By Denise Mann
MONDAY, Feb. 20 (HealthDay News) -- The common food and beverage sweetener fructose often gets a bad rap when it comes to causing weight gain, but a new study suggests that it may not be any worse for putting on pounds than other sugars.
The new study suggests that it's the sheer number of daily calories that drives weight gain, not their source.
Fructose is found naturally in fruits, while high-fructose corn syrup, which contains about half fructose and half glucose, is ubiquitous in sodas, sweets and other processed foods and beverages.
However, "fructose does not seem to cause weight gain when it is substituted for other carbohydrates [which includes sugars] in diets providing similar calories," the study authors concluded.
The findings are published in the Feb. 21 issue of Annals of Internal Medicine.
In the new study, Canadian researchers led by Dr. John Sievenpiper of McMaster University in Hamilton, Ontario, reviewed 31 studies where participants ate a similar number of calories but one group ate pure fructose and the other ate no fructose.
They also analyzed data from another 10 other studies where one group made no changes to their diet and the other group added excess calories from fructose to their daily intake.
The bottom line? Pure fructose had no effect on weight compared to diets that provided the same calories using other sugars, the team found.
The new study was funded by the Canadian government's Institutes of Health Research. Some of the researchers did report financial ties to the Coca-Cola company, which uses high-fructose corn syrup in some of its products.
One expert nutritionist wasn't surprised by the finding.
"The issue of weight is complex, it is not just 'avoid this, eat that' as some would like it to be," said Connie Diekman, director of university nutrition at Washington University in St Louis. "This study provides good support to the fact that calories do count, while the source may not be as significant as the calories."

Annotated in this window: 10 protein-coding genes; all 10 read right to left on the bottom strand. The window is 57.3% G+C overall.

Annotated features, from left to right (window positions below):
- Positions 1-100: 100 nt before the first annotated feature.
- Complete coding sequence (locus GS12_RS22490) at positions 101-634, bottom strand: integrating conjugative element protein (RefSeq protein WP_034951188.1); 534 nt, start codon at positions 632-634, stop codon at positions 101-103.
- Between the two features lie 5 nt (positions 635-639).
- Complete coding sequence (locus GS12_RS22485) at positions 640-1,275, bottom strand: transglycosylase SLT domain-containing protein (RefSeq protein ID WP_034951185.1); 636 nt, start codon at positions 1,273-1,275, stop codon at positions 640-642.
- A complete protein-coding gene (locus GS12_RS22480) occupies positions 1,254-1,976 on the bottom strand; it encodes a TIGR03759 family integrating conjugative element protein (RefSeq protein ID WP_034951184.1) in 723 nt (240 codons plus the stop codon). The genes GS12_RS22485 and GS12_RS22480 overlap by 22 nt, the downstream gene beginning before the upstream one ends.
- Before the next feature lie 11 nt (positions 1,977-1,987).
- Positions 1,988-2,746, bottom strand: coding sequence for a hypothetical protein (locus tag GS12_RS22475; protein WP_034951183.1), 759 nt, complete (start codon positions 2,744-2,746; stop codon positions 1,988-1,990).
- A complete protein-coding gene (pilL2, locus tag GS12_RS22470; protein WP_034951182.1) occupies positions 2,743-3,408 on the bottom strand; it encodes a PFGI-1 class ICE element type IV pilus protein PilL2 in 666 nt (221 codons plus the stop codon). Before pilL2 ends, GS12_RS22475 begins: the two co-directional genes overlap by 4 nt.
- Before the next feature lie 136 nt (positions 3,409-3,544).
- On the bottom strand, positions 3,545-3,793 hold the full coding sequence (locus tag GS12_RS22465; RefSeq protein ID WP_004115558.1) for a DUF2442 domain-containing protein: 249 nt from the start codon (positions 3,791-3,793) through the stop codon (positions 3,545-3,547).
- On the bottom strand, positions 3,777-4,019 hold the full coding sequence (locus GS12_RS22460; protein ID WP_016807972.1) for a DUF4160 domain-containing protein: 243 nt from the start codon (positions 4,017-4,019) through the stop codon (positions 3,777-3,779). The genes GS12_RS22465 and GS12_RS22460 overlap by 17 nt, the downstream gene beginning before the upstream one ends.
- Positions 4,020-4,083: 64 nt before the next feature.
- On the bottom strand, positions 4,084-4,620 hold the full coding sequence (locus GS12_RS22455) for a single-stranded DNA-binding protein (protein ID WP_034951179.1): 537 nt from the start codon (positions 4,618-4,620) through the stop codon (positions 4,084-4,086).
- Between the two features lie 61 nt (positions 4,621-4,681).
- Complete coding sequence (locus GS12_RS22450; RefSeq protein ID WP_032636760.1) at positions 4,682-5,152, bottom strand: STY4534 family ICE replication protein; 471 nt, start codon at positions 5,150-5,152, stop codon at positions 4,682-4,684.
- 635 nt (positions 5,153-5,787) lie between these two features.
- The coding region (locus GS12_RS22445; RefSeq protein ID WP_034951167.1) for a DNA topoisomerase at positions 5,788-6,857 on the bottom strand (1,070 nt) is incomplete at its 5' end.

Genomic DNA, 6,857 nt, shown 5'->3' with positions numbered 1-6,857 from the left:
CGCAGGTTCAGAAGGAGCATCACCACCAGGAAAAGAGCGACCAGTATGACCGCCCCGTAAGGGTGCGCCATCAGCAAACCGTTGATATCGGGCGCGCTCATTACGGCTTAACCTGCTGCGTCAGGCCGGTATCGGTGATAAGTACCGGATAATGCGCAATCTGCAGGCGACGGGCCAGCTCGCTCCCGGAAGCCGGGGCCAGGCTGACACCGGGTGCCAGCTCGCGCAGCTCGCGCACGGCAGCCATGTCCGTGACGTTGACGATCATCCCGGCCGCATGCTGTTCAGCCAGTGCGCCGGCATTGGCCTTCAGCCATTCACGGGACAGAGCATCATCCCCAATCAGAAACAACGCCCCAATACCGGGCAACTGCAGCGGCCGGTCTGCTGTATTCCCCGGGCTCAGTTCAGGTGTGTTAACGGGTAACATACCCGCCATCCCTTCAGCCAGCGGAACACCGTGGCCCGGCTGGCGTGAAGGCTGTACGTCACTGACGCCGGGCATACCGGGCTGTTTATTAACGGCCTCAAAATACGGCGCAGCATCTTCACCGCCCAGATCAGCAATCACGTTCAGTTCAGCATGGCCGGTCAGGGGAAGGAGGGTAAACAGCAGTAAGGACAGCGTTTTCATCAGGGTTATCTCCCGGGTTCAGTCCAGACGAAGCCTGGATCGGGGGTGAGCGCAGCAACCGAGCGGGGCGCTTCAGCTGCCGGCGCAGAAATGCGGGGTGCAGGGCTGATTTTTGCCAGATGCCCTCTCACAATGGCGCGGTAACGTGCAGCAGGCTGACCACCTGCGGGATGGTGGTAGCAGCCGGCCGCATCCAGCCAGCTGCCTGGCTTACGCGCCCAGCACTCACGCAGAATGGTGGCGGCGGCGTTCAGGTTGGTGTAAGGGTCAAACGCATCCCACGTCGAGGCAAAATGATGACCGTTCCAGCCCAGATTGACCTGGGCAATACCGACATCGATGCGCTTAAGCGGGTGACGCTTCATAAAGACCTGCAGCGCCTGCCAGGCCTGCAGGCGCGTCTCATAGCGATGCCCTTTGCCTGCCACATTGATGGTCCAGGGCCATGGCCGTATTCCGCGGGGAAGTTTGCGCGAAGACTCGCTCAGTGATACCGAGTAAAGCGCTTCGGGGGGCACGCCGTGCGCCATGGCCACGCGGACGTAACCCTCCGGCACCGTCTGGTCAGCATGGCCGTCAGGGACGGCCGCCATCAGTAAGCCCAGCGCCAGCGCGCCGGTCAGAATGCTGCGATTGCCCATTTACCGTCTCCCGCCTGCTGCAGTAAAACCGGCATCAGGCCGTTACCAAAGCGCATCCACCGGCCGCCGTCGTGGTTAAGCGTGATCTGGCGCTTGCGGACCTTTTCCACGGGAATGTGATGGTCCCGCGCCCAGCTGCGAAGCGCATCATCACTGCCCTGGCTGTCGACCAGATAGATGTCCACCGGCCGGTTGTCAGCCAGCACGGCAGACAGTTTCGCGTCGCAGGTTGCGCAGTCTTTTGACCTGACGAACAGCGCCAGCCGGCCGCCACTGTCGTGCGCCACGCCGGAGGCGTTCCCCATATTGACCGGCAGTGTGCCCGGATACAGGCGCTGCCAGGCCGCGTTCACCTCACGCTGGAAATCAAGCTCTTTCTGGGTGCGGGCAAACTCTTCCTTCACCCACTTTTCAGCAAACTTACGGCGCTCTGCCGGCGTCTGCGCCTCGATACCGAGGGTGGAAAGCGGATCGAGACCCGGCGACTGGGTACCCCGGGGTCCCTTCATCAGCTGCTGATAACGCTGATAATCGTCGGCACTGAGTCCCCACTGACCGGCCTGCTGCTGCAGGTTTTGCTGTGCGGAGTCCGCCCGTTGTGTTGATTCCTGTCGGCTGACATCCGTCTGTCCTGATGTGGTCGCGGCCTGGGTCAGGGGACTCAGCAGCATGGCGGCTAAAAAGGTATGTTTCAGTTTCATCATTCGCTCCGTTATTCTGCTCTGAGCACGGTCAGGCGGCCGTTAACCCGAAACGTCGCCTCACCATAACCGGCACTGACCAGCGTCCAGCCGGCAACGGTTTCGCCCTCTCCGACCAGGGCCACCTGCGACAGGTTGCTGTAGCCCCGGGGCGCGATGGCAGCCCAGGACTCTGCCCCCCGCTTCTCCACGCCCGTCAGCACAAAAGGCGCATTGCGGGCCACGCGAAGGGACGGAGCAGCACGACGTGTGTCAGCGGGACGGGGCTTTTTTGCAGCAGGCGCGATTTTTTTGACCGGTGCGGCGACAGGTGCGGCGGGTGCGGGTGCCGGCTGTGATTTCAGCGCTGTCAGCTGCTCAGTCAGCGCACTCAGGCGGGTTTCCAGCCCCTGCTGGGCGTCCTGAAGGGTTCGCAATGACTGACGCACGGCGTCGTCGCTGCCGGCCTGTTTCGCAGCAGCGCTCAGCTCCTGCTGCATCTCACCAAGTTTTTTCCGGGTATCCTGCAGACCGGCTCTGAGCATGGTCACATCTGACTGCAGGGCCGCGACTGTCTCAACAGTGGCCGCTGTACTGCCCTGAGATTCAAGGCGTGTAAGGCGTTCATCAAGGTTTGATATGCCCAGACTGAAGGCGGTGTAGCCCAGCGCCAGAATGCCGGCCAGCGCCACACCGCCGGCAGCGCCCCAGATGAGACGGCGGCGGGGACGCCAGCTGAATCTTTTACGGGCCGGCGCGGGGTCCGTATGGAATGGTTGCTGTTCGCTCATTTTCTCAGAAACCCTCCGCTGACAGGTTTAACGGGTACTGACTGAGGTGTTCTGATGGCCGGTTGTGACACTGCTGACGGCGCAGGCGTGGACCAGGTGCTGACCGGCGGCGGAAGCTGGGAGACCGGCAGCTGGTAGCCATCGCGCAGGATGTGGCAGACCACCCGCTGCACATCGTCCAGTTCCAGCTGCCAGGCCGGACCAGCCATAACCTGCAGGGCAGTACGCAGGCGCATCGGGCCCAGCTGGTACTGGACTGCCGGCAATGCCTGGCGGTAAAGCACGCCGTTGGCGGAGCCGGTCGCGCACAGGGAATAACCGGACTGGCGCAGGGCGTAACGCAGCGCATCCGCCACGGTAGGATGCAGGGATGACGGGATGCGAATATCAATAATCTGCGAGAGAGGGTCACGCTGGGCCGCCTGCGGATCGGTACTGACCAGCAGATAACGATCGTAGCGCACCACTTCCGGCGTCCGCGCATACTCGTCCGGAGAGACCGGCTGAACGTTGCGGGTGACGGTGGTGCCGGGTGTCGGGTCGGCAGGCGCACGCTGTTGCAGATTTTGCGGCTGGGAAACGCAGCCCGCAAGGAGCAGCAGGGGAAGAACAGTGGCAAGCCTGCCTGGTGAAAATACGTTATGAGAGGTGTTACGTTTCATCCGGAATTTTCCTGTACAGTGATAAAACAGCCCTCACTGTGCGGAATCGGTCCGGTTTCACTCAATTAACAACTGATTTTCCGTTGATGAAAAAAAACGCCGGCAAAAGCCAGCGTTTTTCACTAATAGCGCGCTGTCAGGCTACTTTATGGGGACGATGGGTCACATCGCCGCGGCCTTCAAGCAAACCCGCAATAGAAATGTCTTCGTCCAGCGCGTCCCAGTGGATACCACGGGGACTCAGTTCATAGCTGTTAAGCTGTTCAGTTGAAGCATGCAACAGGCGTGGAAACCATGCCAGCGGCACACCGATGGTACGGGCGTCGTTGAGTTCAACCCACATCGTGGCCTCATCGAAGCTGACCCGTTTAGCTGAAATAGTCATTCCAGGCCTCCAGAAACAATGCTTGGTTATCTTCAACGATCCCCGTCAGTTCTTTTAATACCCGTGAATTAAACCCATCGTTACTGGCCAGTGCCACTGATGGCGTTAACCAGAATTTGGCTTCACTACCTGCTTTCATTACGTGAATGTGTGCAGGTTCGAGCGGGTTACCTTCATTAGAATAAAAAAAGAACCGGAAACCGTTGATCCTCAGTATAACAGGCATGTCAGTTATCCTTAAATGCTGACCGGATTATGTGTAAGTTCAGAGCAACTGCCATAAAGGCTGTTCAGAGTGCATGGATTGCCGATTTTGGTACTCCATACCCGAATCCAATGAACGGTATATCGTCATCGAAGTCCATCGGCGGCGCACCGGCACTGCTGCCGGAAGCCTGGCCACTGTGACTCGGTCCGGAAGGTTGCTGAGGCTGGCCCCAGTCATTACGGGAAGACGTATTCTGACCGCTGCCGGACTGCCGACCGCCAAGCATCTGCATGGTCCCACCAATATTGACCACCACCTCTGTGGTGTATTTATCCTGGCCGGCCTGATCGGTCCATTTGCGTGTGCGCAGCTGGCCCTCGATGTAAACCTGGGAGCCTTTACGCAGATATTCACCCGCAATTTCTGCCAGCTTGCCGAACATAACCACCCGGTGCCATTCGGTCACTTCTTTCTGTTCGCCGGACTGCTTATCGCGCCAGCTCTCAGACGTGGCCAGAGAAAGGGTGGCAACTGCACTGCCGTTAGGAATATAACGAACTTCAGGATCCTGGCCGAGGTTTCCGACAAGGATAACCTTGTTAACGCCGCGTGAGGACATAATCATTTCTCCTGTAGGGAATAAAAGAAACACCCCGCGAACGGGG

Still, there's no one-size-fits-all explanation for weight gain, either, Diekman said. "There are individual differences," she said. "We have yet to completely identify or understand these variations, so until more research in humans clarifies what foods affect weight [and] in what way, we need to be aware of the calories we consume and those that we burn."
Another expert agreed that fructose should not be singled out for blame when it comes to weight gain.
"This study lends some further support to the view that weight gain is not caused by any one particular component of the diet, and that fructose found in fruits, vegetables and added sugars is safe at normal dietary levels," said cardiologist Dr. James Rippe, director of the Rippe Lifestyle Institute in Celebration, Fla, and a sweetener metabolism expert. Rippe is also a consultant for the Corn Refiners Association, which represents makers of high-fructose corn syrup.
"Obesity," Rippe said, "is the result of consuming too many calories from all sources, without compensating exercise."
There's more on fructose and other carbohydrates at the American Diabetes Association.
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